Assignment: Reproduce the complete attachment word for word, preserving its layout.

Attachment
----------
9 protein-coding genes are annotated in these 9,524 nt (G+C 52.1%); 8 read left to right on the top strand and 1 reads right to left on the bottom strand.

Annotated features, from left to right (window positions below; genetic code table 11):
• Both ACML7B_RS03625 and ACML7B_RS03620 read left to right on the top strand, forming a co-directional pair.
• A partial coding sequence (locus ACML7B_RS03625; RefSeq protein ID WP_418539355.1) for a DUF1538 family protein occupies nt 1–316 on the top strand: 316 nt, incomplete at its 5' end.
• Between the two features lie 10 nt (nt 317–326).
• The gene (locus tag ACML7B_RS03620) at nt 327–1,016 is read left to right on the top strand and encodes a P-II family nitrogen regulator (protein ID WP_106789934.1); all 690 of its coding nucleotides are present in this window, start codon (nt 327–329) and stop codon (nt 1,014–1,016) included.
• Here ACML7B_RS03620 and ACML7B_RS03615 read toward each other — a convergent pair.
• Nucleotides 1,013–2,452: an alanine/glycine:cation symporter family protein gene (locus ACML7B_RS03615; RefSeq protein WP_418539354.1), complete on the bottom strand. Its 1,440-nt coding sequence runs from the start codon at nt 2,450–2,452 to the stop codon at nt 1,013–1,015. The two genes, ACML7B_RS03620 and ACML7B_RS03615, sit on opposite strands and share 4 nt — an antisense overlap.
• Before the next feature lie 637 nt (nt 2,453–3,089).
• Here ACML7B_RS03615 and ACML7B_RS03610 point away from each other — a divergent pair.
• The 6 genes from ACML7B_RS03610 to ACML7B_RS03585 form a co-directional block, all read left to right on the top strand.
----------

9 protein-coding genes are annotated in these 9,524 nt (G+C 52.1%); 8 read left to right on the top strand and 1 reads right to left on the bottom strand.

Annotated features, from left to right (window positions below; genetic code table 11):
• Both ACML7B_RS03625 and ACML7B_RS03620 read left to right on the top strand, forming a co-directional pair.
• A partial coding sequence (locus ACML7B_RS03625; RefSeq protein ID WP_418539355.1) for a DUF1538 family protein occupies nt 1–316 on the top strand: 316 nt, incomplete at its 5' end.
• Between the two features lie 10 nt (nt 317–326).
• The gene (locus tag ACML7B_RS03620) at nt 327–1,016 is read left to right on the top strand and encodes a P-II family nitrogen regulator (protein ID WP_106789934.1); all 690 of its coding nucleotides are present in this window, start codon (nt 327–329) and stop codon (nt 1,014–1,016) included.
• Here ACML7B_RS03620 and ACML7B_RS03615 read toward each other — a convergent pair.
• Nucleotides 1,013–2,452: an alanine/glycine:cation symporter family protein gene (locus ACML7B_RS03615; RefSeq protein WP_418539354.1), complete on the bottom strand. Its 1,440-nt coding sequence runs from the start codon at nt 2,450–2,452 to the stop codon at nt 1,013–1,015. The two genes, ACML7B_RS03620 and ACML7B_RS03615, sit on opposite strands and share 4 nt — an antisense overlap.
• Before the next feature lie 637 nt (nt 2,453–3,089).
• Here ACML7B_RS03615 and ACML7B_RS03610 point away from each other — a divergent pair.
• The 6 genes from ACML7B_RS03610 to ACML7B_RS03585 form a co-directional block, all read left to right on the top strand.